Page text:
Amy Rigby's Travels

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"Twenty years from now, you will be more disappointed by the things you didn't do than the ones you did. So throw off the bowlines. Sail away from the safe harbor. Catch the trade winds in your sails. Explore. Dream. Discover." --Mark Twain

The above quote is part of what inspired me to travel to Europe in the summer of 2009. My mom, sister and I traveled to Greece, Italy and Spain in a span of two weeks. Our stop in Santorini was the most meaningful for me because I had always wanted to go there.

Santorini, Greece

I'll always remember landing on that small runway on the tiny island of Santorini. My eyes brimmed with tears as I felt the Aegean breeze caress my face and looked out at the whitewashed houses and blue-domed churches that stood out starkly against the dark gray backdrop of mountains. It was more beautiful than any postcard or painting could ever convey.

The best way I can describe Santorini to you is it's like walking in a dream. The pace of life around you seems slower, and everything feels so relaxed and peaceful. The scenery around you seems too perfect to be real.

Food

Santorini is famous for the small tomatoes and white grapes that are grown in the island's volcanic soil. I really enjoyed eating tomato balls, which are a mixture of tomatoes, bread crumbs and herbs fried into a patty. One of my favorite foods was the fried feta, which is a dip made of feta cheese, tomatoes, onions, herbs and olive oil. A word of caution of for any seafood lover who plans on traveling to Santorini: despite the fact that Santorini is an island, the seafood is ridiculously expensive. I often saw lobster being sold for about $90!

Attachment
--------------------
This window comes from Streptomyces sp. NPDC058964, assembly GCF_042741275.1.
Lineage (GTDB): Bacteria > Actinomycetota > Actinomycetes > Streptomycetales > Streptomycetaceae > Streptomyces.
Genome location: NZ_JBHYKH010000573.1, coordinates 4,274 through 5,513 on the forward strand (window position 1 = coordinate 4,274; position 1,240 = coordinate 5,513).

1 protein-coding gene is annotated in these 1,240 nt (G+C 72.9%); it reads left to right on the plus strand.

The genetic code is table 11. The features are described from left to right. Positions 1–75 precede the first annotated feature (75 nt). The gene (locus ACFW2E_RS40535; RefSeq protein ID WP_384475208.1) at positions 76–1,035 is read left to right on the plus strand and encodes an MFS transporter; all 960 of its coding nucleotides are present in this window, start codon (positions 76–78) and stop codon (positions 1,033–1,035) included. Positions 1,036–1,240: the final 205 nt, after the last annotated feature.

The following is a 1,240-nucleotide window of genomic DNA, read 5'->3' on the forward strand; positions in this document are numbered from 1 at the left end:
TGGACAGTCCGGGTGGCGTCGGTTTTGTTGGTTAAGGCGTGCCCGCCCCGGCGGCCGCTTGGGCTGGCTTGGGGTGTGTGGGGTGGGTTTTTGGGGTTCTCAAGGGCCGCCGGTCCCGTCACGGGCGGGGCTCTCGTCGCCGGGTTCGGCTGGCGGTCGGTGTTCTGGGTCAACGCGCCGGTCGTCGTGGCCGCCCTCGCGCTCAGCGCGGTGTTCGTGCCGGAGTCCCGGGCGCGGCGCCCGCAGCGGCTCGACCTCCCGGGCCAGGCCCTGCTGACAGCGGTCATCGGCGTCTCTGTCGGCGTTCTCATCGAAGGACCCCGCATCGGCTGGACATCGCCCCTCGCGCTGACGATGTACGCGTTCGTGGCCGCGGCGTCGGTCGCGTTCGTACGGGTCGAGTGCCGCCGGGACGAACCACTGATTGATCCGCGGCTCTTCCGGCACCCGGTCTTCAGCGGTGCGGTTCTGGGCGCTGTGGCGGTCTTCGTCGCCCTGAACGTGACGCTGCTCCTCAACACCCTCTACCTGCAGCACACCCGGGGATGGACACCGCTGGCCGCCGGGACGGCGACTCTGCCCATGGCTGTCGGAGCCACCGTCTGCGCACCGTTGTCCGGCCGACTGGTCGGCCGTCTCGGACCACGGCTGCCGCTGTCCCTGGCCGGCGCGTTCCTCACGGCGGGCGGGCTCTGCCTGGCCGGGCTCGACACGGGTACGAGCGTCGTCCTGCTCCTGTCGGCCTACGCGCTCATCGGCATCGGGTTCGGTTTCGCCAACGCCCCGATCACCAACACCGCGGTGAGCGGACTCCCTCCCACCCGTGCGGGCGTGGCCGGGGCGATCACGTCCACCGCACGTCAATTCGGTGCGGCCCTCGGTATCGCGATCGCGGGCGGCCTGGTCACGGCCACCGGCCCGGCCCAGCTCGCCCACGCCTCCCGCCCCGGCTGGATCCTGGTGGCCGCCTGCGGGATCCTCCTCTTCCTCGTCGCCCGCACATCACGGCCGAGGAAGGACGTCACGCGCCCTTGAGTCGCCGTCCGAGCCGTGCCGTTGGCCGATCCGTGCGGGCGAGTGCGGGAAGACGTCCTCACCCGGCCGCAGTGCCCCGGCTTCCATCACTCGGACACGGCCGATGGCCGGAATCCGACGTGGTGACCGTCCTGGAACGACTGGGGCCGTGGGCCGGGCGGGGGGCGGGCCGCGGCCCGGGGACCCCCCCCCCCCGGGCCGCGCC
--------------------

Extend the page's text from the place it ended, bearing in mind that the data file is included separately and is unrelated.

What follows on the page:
Things to do

I stayed in the town of Oia, which has a lovely pedestrian road that stretches for about two miles. This road is really nice to walk on because there are no vehicles allowed on it. It is lined with dozens of restaurants, cafes and souvenir shops. I loved to just walk down the pedestrian road for hours and shop.

Santorini is notorious for its breathtaking sunsets. The island is actually a caldera of a volcano. The sun sets over the caldera, creating vibrant hues of orange, red and pink over the water. When the sun sets over Santorini, crowds gather at their favorite spots just to watch.

People

I found that most natives of Santorini spoke English, which is good for me because I don't know any Greek. They were also very friendly and always willing to give advice about good places to eat and fun places to visit.

One thing I found interesting is that most of the elderly men had "worry beads" in hand. These are very popular in Greece. They're basically a string of beads that a person fiddles with when they are worried.

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